General terms used in game development
AAA Game: This refers to games that are developed with big budgets and large staff to produce a high-quality game. Because of the size of the code base, there is exhaustive testing of the gameplay and codebase, high-quality graphics, polished audio–visuals, and generally a large marketing campaign to drive sales. If you have seen a commercial for a game in a magazine or on television, most likely you are looking at what the developers believe is a AAA game. On Facebook, there are quite a few AAA-level games (Zynga, EA, and others have developed quite a few), but it is important to remember that your first games will not be on the same level as these games. However, write a few games very well, and you may find yourself working with a group that turns your idea into a AAA-level game!
Application Programming Interface (API): A code library that allows different application systems to interact with one another. For this book, we use APIs that allow your code to interact with the user’s browser, as well as APIs for interacting with data from Facebook’s systems.
Assets: These are the noncode elements of your game, especially sound and image files that interact with your codebase.
Artificial Intelligence: Depending on the style of game you are developing, the player may need to interact with (or combat) the game.
Artificial intelligence is code you write that allows pieces of the game to act in a logical way. For instance, you may have a board game such as chess that can be solved automatically, or any “enemy” character in a game that needs to interact with your player (e.g., attack or run away). Although these algorithms can get quite complex, at their base level they are designed to fake how humans might interact with their environment in logical ways.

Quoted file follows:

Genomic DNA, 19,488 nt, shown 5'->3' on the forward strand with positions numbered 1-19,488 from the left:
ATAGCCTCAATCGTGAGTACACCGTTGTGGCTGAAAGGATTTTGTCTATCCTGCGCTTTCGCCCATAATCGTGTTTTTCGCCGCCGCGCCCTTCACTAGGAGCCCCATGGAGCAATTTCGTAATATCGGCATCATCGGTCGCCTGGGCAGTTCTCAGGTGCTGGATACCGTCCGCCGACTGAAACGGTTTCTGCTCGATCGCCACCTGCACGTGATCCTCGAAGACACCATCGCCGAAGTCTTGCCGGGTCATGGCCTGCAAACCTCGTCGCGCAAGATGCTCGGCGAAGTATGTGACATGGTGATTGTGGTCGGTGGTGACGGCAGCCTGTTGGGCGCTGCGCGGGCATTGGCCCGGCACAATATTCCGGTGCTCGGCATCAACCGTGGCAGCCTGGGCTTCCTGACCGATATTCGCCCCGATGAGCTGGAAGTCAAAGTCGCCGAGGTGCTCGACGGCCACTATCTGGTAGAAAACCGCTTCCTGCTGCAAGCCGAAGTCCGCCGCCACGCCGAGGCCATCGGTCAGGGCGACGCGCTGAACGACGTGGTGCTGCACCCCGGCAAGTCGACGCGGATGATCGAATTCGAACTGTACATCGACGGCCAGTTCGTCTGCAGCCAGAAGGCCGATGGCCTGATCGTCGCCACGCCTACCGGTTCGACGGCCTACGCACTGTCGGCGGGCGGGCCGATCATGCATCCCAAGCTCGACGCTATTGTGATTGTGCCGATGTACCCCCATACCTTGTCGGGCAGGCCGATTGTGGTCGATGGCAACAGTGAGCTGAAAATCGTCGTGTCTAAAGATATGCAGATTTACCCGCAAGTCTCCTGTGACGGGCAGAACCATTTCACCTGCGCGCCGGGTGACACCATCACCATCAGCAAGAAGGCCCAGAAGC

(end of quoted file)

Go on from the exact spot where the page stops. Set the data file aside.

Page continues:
Avatar: From the Hindu concept of an incarnation of a deity on earth, an avatar in the gaming sense refers to in-game characters that represent the player. Avatars “stand in” for players in the game, and serve as proxies for experiencing the “game” world.
Collision Detection: Detecting a collision between two (or more) objects is a major component of many games. For instance, in the game Super Mario Brothers, detecting when a Goomba strikes the Mario sprite is a major component of the gameplay.
Framework: In programming, this is a set of libraries (or code) that provides generic functionality that can be selectively integrated, modified, or ignored by a software developer.
Map: A map, in the game sense, defines the universe (or a subset) of the game.
Multiplayer: A game that allows more than one player. Raster Graphics: Sometimes referred to as bitmaps, raster graphics refers to data structures that represent points of color (as opposed to Vector Graphics). These points of color are two-dimensional representations of resolution-dependent information. JPEG and PNG files are examples of raster graphics.